SHEIDLOWER ON JOHNSON.

Jesse Sheidlower has a piece in the current Bookforum on the two hundred and fiftieth anniversary of Samuel Johnson’s Dictionary of the English Language that is well worth reading. A snippet:

The abundance and quality of the material are often overshadowed by the smattering of humorous definitions in Johnson, of which the most widely known is surely his entry for lexicographer, which begins “a writer of dictionaries, a harmless drudge.” (This, its common form, is a selective quotation; the entry goes on more helpfully, “that busies himself in tracing the original and detailing the signification of words.”) A pension was “an allowance made to any one without an equivalent. In England it is generally understood to mean pay given to a state hireling for treason to his country.” And oats is “a grain, which in England is generally given to horses, but in Scotland supports the people.” All it takes is one or two such entries, especially when combined with the many witty comments Boswell quotes Johnson as having said, to give the impression that the whole work is a frippery. It is not. Samuel Johnson’s Dictionary is one of the great intellectual achievements of any age. Praised from the moment of its publication, it remains an astonishing work, not least because it is the product of a single, extraordinarily perceptive mind. Johnson had the help of a half-dozen assistants—most of whom, by the way, were Scots—but their role was chiefly to help him manage the quotations, not to write definitions.
Even sympathetic discussions tend to focus on the unusual—the humorous entries, the weird words (bicipitous; jobbernowl; trolmydames). These are crowd pleasing, and easy to discuss, though ultimately not very important. The trend continues: Most modern dictionaries are publicized with their hottest new words, it being impossible to interest the press in the quality of one’s etymology.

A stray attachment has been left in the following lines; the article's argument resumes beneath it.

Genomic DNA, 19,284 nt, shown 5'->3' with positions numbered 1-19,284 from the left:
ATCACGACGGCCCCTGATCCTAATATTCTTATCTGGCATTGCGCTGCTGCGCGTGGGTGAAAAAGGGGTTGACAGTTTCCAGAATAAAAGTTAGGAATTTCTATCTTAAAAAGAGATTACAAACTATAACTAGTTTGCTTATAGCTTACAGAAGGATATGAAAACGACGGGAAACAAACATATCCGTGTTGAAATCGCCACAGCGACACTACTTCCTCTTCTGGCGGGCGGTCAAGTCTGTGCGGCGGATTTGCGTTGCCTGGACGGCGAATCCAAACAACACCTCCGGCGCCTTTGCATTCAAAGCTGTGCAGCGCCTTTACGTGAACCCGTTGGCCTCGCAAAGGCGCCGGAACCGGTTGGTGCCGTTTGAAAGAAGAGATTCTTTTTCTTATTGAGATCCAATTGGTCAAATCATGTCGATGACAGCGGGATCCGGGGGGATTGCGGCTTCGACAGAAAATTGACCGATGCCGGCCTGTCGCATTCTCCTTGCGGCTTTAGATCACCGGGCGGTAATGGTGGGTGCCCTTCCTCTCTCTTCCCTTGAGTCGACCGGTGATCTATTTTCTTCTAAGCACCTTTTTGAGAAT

(Via Gnostical Turpitude.)


Since I know you’re wondering, bicipitous means ‘Having two heads or terminal extremities’ (1646 SIR T. BROWNE Pseud. Ep. III. v. 141 Bicipitous Serpents with the head at each extreme), jobbernowl is ‘A blockish or stupid head; a ludicrous term for the head, usually connoting stupidity’ (1599 MARSTON Sco. Villanie II. vi. 200 His guts are in his braines, huge Iobbernoule, Right Gurnets-head) or ‘A stupid person, a blockhead’ (1890 HALL CAINE Bondman xx. II. 242 The numbskull!.. The jobbernowl!), and trolmydames (not even in the OED!) is ‘The game of nineholes.’

Comments

  1. But.. but… isn’t he the god of the prescriptivists?

  2. His house is just off Fleet Street, London and is open to the public. I wonder if Language Hat’s home will be on display in 200 years time?
    His wasn’t the first dictionary by any means, so is his acclaim truly justified?

  3. aldiboronti says:

    The acclaim is justifed because of the immense influence of Johnson’s Dictionary on orthography, etc.
    BTW the Johnson Dictionary Project is putting the whole Dictionary online at last. It’s a work in progress and I confess that I can’t get the interface to work at present, maybe others will have better luck.

  4. “to enchain syllables, and to lash the wind, are equally the undertakings of pride, unwilling to measure its desires by its strengths.”
    “no dictionary of a living tongue ever can be perfect, since while it is hastening to publication, some words are budding, and some falling away”
    Not what I expect from a prescriptivist God.

  5. What’s wrong with being a prescriptivist? Haven’t they stopped people saying “kike” and “nigger”?

  6. Oops: perhaps they’re proscriptivists?

  7. Prescriptivists are the ones who tell you not to end a sentence with a preposition or split an infinitive. Nothing to do with racial insults.

  8. I recently read a biography of Johnson. He was indeed aided by several Scottish helpers, who, if I remember correctly, also wrote some of the definitions.
    Although the dictionary does show personal bias and humour, it was the most authoritative on the English language and deserves credit for that.

  9. Rick Robinson says:

    It says everything that what we commonly call the OED is formally the NED, New English Dictionary. New compared to what? Johnson’s.
    – Rick

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